As Coinstaker reported earlier, the Cryptopia security breach was more troublesome than originally thought.

The New Zealand crypto exchange announced on the 4th of March that the resumption of trading activities will be delayed. If no further setbacks occur, the website should re-open as read-only later today.

The Cryptopia security problems came after the attack which occurred a little over a month ago. With the Cryptopia security team working to prevent such events, a little delay can be expected. 76 000 user wallets were targeted during the security breach. With the private keys obtained from the breach, the attackers were able to steal tokens worth millions of dollars.

The road to reclaiming user confidence will be extremely long and hard. One of the solutions which Cryptopia announced last month, was that all wallets were to be secured individually. As additional means of safety, the Cryptopia security team advices users to avoid depositing any funds into the old addresses.

In the beginning of February, the crypto exchange revealed that over 24% of the wallets were already on new servers:

“We have currently transferred 24% of all wallets to new and secure servers. When the read-only website becomes operational, we will keep users up to date on which wallets have been checked and secured for the new servers via our coin info page.”

To this day, it’s uncertain what the actual amount of stolen funds is. However, Cryptopia was quick to state that the amount was less than 10% of the total holdings of the exchange. The initial $2.5 million quickly rose up to $16 million.

Researchers from Elementus declared that only the stolen ether amounted to more than $3 million. Additionally, there was Dentacoin stolen for over $2.5 million and worth of the stolen Centrality was over $1.1 million.

The Cryptopia security issues must be dealt with for the exchange and the industry’s sake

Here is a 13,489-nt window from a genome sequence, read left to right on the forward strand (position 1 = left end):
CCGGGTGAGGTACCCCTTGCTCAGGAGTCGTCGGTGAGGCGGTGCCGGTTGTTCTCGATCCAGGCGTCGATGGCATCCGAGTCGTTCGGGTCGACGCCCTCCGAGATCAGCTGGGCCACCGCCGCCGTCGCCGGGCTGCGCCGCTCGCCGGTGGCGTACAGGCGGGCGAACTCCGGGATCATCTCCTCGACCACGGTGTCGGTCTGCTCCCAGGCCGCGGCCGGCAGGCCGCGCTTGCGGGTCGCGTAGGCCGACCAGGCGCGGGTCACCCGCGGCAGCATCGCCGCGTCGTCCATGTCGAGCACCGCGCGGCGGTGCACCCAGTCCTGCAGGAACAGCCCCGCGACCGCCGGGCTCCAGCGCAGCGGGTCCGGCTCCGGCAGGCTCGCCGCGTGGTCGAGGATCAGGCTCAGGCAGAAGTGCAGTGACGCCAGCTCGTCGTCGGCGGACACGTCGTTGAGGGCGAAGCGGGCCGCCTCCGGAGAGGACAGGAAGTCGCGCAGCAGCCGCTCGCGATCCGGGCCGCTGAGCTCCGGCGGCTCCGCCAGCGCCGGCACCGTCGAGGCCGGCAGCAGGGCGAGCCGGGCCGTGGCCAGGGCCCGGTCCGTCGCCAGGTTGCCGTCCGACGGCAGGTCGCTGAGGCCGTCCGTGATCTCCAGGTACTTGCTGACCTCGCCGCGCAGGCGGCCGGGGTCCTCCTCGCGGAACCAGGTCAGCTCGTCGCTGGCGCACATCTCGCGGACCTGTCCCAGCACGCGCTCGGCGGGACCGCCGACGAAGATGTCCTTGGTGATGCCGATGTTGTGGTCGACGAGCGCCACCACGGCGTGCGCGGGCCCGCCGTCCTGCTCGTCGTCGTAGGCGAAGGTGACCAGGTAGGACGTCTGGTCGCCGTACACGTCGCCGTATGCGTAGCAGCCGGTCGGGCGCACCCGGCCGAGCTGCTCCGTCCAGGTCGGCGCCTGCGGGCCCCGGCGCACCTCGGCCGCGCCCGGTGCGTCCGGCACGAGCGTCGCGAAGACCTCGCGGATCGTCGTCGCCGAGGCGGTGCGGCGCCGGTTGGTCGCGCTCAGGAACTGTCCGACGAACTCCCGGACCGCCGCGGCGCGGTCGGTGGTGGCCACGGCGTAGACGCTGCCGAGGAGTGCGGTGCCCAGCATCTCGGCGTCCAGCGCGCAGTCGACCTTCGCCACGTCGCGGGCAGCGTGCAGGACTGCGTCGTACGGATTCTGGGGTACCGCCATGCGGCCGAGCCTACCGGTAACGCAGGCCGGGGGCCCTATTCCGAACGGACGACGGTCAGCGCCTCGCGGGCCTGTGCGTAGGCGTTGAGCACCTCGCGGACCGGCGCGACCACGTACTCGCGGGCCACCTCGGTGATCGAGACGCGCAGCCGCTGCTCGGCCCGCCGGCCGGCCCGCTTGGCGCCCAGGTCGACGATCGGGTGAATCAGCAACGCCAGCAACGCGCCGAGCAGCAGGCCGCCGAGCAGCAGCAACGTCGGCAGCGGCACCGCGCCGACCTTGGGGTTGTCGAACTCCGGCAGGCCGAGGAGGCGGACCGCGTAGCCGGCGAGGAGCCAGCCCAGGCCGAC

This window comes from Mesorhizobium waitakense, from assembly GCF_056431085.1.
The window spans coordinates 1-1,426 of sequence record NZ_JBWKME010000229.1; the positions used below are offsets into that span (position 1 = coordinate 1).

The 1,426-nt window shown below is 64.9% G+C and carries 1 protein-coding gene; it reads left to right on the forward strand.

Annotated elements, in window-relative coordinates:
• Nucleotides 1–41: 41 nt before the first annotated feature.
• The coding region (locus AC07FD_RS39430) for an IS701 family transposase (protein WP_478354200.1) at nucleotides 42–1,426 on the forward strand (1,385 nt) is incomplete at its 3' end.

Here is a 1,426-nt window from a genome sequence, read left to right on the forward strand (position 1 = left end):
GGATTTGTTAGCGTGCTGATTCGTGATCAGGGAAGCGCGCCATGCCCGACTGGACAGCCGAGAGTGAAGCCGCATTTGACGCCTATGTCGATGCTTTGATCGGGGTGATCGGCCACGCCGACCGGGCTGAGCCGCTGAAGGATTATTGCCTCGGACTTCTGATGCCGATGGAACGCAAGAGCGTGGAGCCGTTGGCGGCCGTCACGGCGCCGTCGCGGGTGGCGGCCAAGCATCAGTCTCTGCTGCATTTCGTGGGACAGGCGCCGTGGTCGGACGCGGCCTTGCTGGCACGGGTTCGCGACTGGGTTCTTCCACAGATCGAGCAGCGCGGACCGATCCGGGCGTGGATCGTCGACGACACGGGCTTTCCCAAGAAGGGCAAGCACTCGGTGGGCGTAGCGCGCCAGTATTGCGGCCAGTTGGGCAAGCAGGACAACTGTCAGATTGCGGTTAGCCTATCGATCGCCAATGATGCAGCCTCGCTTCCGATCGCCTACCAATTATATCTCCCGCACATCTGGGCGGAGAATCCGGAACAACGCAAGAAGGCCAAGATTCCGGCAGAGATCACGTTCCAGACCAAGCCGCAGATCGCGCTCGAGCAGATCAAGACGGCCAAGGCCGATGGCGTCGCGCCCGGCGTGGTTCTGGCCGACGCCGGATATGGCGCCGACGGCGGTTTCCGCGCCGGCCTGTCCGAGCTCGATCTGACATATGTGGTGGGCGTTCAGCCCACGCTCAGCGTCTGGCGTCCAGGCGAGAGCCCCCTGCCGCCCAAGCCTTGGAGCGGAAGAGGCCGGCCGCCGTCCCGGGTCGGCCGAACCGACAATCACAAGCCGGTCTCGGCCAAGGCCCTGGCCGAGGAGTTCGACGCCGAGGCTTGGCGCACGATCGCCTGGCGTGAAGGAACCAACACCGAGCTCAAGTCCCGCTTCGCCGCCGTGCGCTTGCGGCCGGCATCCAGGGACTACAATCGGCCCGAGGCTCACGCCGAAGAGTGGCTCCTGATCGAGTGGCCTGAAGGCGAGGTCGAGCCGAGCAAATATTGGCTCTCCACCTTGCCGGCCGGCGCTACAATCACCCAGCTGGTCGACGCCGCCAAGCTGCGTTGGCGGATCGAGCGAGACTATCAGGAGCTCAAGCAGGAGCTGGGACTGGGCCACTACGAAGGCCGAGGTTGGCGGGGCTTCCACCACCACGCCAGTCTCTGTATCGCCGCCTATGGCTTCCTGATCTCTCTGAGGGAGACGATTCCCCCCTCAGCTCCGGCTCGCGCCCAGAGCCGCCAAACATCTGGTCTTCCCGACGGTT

With the very unstable reputation of both cryptocurrencies and crypto exchanges, it’s more important than ever that the Cryptopia security issues are resolved. The attack on the exchange was enough of a warning that Adam Clark and Rob Dawson, the founders of Cryptopia announced that they would return to the company:

“We are pleasured to announce the return of both Adam Clark and Rob Dawson. Our founders’ focus will be aimed at clean strategic direction from here on out. Expect more updates on the situation.”

Dawson and Clark started Cryptopia 3 years ago as nothing more than a hobby. Just before the attack in January, Cryptopia had over 1.4 million regular users. Dawson also spoke out about the increasing popularity of both Cryptopia and cryptocurrencies in general:

“We are in an unprecedented time when it comes to both adoption and interest in cryptocurrencies and blockchain technology. Cryptopia is extremely dedicated to be a service provider of immense quality in this rapidly evolving landscape.”

Hopefully the return of Clark and Dawson can help users regain their trust in Cryptopia. The exchange’s security must also do their best in order to make sure an event like this never occurs again.

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